In its opinion dated May 15, 2019, the Superior Court of New Jersey Appellate Division (“New Jersey Appellate Court”) reversed the defense verdict in a New Jersey medical malpractice case for various errors committed by the trial judge.
The New Jersey medical malpractice plaintiff alleged that he suffered serious nerve damage as a result of the defendant podiatrist using too high tourniquet pressure around his thigh during Achilles repair surgery.
The New Jersey Appellate Court stated that the trial judge committed error by not permitting the plaintiff’s expert to rely upon and testify to his reliance on the operative report from a subsequent treating surgeon in which that surgeon stated that he was able to achieve hemostatis (the blocking on blood flow) by using much lower tourniquet pressure in the second surgery than used by the defendant podiatrist during the original surgery. The plaintiff’s expert reviewed and relied on the subsequent treating surgeon’s operative report when giving his own expert opinions about whether tourniquet pressures other than that used by the defendant podiatrist have been effective.
The New Jersey Appellate Court stated “reference in the operative report to the tourniquet pressure falls under a recognized hearsay exception, and a separate evidence rule pertaining to facts or data that a testifying expert has reasonably relied on in rendering expert opinions.” The New Jersey Appellate Court stated “a testifying expert may refer to ‘facts or data’ provided by another source, even though expressed through a hearsay statement … The testifying expert may rely on a non-testifying expert’s examination so long as the information is of a type reasonably relied on by experts in the field … The operative report – and its reference to the amount of tourniquet pressure [the subsequent treating surgeon] used on plaintiff – is of a type that experts in the field rely, as [the plaintiff’s expert] explained.”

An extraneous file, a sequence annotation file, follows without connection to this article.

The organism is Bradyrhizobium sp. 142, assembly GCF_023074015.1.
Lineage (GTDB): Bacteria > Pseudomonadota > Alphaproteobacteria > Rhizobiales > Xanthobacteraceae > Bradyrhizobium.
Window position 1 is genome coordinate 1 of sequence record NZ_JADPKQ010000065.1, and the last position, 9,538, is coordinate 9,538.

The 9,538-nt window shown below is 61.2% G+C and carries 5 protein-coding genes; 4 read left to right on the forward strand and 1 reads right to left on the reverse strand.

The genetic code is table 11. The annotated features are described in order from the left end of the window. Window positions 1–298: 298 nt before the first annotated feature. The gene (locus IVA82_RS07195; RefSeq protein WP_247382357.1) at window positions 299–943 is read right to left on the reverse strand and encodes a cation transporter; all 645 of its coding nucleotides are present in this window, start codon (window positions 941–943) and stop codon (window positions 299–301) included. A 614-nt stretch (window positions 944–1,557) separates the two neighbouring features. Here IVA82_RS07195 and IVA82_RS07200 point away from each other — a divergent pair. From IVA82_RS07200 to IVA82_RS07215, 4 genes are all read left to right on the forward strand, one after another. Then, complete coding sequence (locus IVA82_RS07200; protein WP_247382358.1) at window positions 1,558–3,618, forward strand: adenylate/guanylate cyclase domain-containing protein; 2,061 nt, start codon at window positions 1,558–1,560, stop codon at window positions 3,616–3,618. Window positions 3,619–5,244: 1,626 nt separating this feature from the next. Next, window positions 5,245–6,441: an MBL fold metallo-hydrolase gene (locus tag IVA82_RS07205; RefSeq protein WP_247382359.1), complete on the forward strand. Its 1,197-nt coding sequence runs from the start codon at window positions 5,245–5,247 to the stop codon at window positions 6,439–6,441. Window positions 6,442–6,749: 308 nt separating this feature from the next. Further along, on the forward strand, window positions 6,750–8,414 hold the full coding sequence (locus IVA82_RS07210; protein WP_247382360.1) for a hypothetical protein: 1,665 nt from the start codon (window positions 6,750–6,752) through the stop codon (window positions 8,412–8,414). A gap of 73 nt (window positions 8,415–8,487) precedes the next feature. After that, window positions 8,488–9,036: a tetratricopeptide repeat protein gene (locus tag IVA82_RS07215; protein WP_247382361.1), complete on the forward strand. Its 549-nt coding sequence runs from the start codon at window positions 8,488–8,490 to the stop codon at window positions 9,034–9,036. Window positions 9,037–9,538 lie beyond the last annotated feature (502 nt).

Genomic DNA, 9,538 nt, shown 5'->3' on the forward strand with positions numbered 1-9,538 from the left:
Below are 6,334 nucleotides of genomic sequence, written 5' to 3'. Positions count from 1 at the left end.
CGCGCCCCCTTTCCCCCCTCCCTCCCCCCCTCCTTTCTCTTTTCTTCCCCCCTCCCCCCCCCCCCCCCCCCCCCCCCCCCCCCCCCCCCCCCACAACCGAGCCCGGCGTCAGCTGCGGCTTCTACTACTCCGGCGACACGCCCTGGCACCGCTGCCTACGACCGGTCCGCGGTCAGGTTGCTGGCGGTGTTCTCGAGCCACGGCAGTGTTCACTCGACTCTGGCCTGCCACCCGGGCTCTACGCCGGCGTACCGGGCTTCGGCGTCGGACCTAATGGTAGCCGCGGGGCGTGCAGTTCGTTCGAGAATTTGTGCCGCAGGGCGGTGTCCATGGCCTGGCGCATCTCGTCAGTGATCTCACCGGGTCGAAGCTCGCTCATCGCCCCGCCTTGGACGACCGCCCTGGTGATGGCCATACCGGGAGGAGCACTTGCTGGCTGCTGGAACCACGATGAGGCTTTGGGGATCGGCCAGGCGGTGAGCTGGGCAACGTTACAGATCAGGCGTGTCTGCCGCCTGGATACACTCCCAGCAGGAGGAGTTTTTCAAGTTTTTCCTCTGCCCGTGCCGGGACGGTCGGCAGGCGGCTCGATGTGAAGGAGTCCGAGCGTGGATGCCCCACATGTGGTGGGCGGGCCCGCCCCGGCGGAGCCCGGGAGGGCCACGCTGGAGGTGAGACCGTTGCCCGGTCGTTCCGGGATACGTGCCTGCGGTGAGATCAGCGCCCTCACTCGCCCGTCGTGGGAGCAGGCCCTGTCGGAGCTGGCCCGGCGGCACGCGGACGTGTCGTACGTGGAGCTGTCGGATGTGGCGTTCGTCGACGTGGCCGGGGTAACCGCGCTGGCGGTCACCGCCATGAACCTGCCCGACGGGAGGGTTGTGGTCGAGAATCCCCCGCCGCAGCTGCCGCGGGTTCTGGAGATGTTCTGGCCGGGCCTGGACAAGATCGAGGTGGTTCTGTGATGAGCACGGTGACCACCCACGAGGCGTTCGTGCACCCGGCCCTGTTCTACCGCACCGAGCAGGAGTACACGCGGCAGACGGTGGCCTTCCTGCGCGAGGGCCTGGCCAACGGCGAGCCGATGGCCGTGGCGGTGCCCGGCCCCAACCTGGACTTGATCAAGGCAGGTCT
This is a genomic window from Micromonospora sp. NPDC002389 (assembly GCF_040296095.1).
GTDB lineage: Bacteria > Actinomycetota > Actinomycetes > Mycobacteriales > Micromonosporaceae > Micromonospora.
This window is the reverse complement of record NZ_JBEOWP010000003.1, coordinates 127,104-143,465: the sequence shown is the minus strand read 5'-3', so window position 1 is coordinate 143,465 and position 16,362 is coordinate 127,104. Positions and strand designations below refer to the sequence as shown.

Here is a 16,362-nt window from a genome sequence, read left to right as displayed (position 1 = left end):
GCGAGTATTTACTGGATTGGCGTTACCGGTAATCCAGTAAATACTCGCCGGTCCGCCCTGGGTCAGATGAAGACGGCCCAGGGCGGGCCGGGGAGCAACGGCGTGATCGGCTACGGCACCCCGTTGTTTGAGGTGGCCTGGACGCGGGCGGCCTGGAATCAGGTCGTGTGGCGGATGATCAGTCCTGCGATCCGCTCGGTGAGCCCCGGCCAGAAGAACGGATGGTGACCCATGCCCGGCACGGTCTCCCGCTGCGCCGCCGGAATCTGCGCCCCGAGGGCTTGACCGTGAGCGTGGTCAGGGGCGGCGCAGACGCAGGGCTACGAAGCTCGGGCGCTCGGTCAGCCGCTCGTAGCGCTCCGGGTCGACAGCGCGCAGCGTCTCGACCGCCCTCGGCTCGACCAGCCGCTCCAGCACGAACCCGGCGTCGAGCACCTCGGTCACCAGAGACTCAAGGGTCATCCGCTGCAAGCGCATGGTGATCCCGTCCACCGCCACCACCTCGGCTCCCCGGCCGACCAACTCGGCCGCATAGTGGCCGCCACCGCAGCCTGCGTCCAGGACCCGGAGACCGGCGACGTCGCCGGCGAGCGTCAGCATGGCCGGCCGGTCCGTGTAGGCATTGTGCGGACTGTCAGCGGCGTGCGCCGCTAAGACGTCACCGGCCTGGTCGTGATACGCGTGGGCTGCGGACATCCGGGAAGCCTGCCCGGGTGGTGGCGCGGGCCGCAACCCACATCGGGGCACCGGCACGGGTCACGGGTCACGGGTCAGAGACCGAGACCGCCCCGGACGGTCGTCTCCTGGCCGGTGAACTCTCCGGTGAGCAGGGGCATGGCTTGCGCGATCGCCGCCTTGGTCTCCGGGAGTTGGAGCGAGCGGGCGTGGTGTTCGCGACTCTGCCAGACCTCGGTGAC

The New Jersey Appellate Court further held that the trial judge committed error by allowing the plaintiff’s treating physician, who was called as a factual witness and not as an expert witness (and who was friends with the defendants), to testify that the amount of tourniquet pressure used by the defendant podiatrist was an appropriate pressure setting for a mid-thigh tourniquet. The New Jersey Appellate Court stated “Asking [the plaintiff’s treating physician] whether 350 mm/Hg is an accepted tourniquet pressure went beyond any information he used in diagnosing and treating plaintiff. Likewise, asking him if his diagnosis would have changed if he knew the pressure used was 350 mm/Hg relied on facts not provided to him by plaintiff and not considered by him in reaching his diagnosis. Most egregiously, [the treating physician’s] testimony that he had done over 10,000 surgical procedures and frequently used pressures of 350 mm/Hg without seeing the type of injury suffered by plaintiff, relied on his experience as a medical expert and directly related to defendants’ alleged malpractice. Moreover, his speculation that plaintiff may have some underlying problem, such as a low grade chronic compartment syndrome, that may have predisposed him to myolysis was an expert opinion based on nothing other than defense counsel’s representation of the tourniquet setting during plaintiff’s surgery.”
The New Jersey Appellate Court therefore reversed and remanded for a new trial.
Source Colleton v. Biebel, Docket No. A-5469-16T1.
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